Jar Full of Money

 

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Let’s pretend you have a giant jar stuffed with hundred dollar bills, representing the days of your life. Seeing that you have a luxurious amount of money, you grab a fistful and head for your favorite shop. Anything you want, you take it off the rack and purchase it without even looking at the price tag.  It goes on like that for years. 

Then, sometime down the road, you take a look into your giant jar and realize that there is only a bit of cash and some loose change left, you can nearly see the bottom of the jar, and, suddenly, what’s left seems very precious to you. Now you are going to have to be more careful about how you spend it, and you find yourself wishing you would have invested what you had more carefully. 

Or imagine that you wake up one day and you’re really, really old and wrinkly.  Oh, choke, gasp, faint!  You look in the mirror, and things have definitely gone south.  But inside, you still want to go hang out with your friends. You still notice that handsome 20-something walking by you at the mall.  You still want to fit into that cute outfit and eat chocolate and pizza and listen to good music. 

You still wonder about your future, long to learn more, and have a million things you want to try. Someday.  Only now, you know your earthly somedays are limited, so you have to be choosier.    

Well, that’s kind of how it is. You look in the mirror one day, and you’re staring back at a face you barely recognize as your own.  It doesn’t get any easier to bear than if it really did happen overnight.   (So start adjusting your attitude about aging now, so you can love yourself and your life later).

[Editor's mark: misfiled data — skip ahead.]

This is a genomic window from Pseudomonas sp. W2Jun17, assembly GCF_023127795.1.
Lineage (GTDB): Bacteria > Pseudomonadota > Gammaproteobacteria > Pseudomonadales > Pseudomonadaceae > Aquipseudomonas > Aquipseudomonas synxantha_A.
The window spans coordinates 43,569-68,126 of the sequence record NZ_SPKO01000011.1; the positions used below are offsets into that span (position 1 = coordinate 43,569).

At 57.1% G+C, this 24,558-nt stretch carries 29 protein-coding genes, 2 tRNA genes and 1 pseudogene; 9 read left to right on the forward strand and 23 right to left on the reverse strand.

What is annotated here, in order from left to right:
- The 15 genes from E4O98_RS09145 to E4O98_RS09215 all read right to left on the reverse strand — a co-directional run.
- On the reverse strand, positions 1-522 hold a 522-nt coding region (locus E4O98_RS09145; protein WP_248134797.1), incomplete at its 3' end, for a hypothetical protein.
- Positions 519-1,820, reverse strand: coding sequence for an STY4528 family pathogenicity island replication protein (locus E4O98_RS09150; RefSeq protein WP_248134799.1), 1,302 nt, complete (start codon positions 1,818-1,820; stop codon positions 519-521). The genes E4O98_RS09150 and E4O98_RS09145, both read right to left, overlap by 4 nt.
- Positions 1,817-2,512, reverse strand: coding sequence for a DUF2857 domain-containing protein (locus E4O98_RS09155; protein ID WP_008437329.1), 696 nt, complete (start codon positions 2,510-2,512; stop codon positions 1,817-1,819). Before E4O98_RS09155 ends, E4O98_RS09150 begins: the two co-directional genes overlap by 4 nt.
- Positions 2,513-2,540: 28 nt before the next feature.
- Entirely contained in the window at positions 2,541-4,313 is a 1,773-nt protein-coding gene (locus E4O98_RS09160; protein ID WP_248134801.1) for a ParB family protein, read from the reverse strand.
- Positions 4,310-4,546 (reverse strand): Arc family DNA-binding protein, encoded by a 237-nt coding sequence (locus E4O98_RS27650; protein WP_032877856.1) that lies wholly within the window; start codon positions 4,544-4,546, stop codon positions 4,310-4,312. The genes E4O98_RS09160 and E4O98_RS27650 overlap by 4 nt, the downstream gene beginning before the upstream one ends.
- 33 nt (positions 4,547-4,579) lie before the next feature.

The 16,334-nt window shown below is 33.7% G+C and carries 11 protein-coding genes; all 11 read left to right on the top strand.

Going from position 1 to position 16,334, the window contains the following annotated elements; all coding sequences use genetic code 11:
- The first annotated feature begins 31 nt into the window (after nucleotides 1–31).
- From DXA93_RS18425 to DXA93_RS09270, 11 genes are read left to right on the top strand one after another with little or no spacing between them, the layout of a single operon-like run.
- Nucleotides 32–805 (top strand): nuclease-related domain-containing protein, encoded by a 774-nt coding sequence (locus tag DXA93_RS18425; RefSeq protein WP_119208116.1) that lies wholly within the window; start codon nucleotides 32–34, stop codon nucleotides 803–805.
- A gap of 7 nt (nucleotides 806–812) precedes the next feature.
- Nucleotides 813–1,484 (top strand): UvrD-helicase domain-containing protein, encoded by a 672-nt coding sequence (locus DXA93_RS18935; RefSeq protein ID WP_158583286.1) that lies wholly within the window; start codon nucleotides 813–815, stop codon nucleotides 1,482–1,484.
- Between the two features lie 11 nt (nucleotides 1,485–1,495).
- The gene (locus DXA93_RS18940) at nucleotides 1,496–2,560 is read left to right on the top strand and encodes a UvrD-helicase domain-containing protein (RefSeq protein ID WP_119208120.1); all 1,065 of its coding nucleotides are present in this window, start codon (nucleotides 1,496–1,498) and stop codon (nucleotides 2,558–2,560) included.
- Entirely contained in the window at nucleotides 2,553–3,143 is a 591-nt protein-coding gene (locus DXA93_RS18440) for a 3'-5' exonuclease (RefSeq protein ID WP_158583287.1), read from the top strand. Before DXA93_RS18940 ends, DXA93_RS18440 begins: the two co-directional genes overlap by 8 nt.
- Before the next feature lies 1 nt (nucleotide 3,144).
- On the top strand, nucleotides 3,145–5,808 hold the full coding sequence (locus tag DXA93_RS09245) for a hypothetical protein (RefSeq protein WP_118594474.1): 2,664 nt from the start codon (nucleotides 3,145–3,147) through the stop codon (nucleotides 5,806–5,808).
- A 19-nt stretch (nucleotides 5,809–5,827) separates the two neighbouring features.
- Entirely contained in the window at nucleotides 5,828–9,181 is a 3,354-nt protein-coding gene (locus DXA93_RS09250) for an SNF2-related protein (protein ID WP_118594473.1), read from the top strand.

The great thing about growing older is the growing part.   When you stop growing, that is a kind of death, even if your heart is still beating. 

You don’t necessarily become wiser and more mature just because you’ve celebrated a few birthdays.  Wisdom and maturity are earned.  One of the marks of wisdom is humility.  The more you know, the more you know you don’t know jack.  Even when you’re an “expert” on a subject, there is always a higher, deeper level of learning. 

I’ve had younger folks tell me that I don’t understand what’s going on with them because things were different in “my day.”  That always makes me smile.  First of all, honey, my day ain’t over yet.  I’m still on the same Earth with you and my eyes are wide open.  Technology changes, scenery changes, but humans and human nature stay the same.  

It’s the same old thing, forever and ever and ever, just wearing different clothes.  It’s like the sky:  sometimes it’s cloudy, sometimes it’s bright, sometimes pink, sometimes blue…   but no matter how it’s all dressed up, it’s still the sky. 

This I say for my children, because I wish they would learn from my experiences instead of having to learn everything the hard way. 

Now that I’m a more experienced person, I always want to warn my kids about making the same mistakes I did. It’s sort of like I’m from their future. I already know that there are certain consequences for our actions, and I want to go back in time to tell them that they’re going to get hurt if they keep doing what they are! But what always happens in those Sci-fi movies when the person from the future does go back to try to fix things? Everyone just thinks she’s nuts.    

Now, just for fun, imagine time is growing short and someone says, “Here, take one of my days.  Do with it what you will.”  What a gift!  A day out of someone’s precious life. 

But, wait! That’s exactly what God did when you woke up this morning.  “Here, take this, it’s a day; do with it what you will.”  I think he is hoping, though, that we’ll give it back to him. “No, here, You do with it what You will.”  

I’m sure if you do that, you won’t be sorry.

 

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